Abbey Ward

Anonymous said...

Cinderella, By Charles Perrault

I absolutely love the Disney version of “Cinderella.” One thing I have noticed that is different in many of the versions of “Cinderella” is the ending in which what really happens to the two evil stepsisters and stepmother. In the Charles Perrault version after all the wrong doing the stepsisters and stepmother does to poor Cinderella she forgives them all and marries the two stepsisters off to wealthy lords. In the Disney version of “Cinderella” she simply just drives off in her carriage with her prince and does not do any harm or good deeds to them, but my favorite ending is in the movie “Ever After.” In “Ever After” the girl meant to portray Cinderella forgives one sister because she was always good to her but makes her other evil stepsister and stepmother work, as she had to do her whole life. This includes doing everybody’s laundry, which was a horrible task back then. In the end Cinderella is happy with her prince in all of the stories and she lives happily ever after.
-Tiffany P.

HD said...

“Cinderella” is basically the poster child for ‘the American dream.’ It’s the romantic notion of turning nothing into something, of climbing up from the bottom of the ladder. This classic telling of the fairy tale is very similar to the well-known Disney animated version most people have become familiar with. Cinderella is kind, caring, patient, intelligent, and a hard worker to boot. Her wicked step-mother and step-sisters constantly strive to suppress the natural beauty and goodness she possesses. What’s most interesting is the fact that in this instance Cinderella’s biological father is still very much alive and a part of her life though turns a blind eye to her suffering, favoring instead his new wife and her daughters. This seems to have the undertones of a classic case of bad or lazy parenting. Despite everything Cinderella retains a gracious attitude towards her haughty sisters wishing only for their love and single handedly secures them a prosperous future. The moral seems to be that hard-work and kindness goes a very long way.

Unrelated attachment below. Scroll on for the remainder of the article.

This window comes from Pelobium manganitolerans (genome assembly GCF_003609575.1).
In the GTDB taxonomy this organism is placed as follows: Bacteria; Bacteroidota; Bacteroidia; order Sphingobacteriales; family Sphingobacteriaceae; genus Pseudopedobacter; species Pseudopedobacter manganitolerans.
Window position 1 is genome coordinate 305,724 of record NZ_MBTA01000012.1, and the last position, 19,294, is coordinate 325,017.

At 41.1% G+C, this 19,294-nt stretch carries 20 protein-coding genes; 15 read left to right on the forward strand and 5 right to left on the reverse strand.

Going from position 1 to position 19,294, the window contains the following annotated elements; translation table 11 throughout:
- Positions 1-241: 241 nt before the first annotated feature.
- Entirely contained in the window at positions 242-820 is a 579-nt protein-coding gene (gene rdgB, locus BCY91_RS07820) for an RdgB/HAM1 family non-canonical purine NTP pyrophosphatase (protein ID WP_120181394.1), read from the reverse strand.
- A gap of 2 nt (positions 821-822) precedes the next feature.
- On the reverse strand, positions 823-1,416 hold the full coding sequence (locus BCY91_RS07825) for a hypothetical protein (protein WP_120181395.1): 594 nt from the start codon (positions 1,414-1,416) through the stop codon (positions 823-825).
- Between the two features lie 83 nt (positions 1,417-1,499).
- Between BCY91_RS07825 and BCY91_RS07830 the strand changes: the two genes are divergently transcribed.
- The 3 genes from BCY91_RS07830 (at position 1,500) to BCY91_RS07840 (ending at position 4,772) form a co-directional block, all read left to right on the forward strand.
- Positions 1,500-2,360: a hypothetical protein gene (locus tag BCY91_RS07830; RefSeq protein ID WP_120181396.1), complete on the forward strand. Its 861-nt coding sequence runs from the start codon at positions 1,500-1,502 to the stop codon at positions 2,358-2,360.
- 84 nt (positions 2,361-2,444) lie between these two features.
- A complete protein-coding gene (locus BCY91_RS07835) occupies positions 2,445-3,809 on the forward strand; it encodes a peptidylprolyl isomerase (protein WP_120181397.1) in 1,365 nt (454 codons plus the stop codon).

Anonymous said...

Cinderella is an overall beautiful character. She shows true beauty through her character in this story. Inner beauty displays so easily for her being that she is so poorly treated yet has a loving, compassionate, and forgiving heart says so much about her. At the end of this story when she is able to embrace her sisters and generously forgive them of their terrible attitudes and treatment towards her is an excellent example of a kind hearted, compassionate, and forgiving individual. Also, this story really helps symbolize how materialistic and disheartening our society can truly be. We are so quick to judge the poor, the “untrendy”, the less fortunate, and all just simply because of what they are wearing or for their outward appearances? No! It should not be this way, and for me this story helps to prove that you don’t need to the best of the best concerning materialistic things to be happy, content, and loving or compassionate. Many times the less fortunate may be happier or have a happier ending compared to the desperately greedy individuals. I just love how Cinderella displays what true beauty is within this story; inner beauty speaks loudly. - Kelsey S.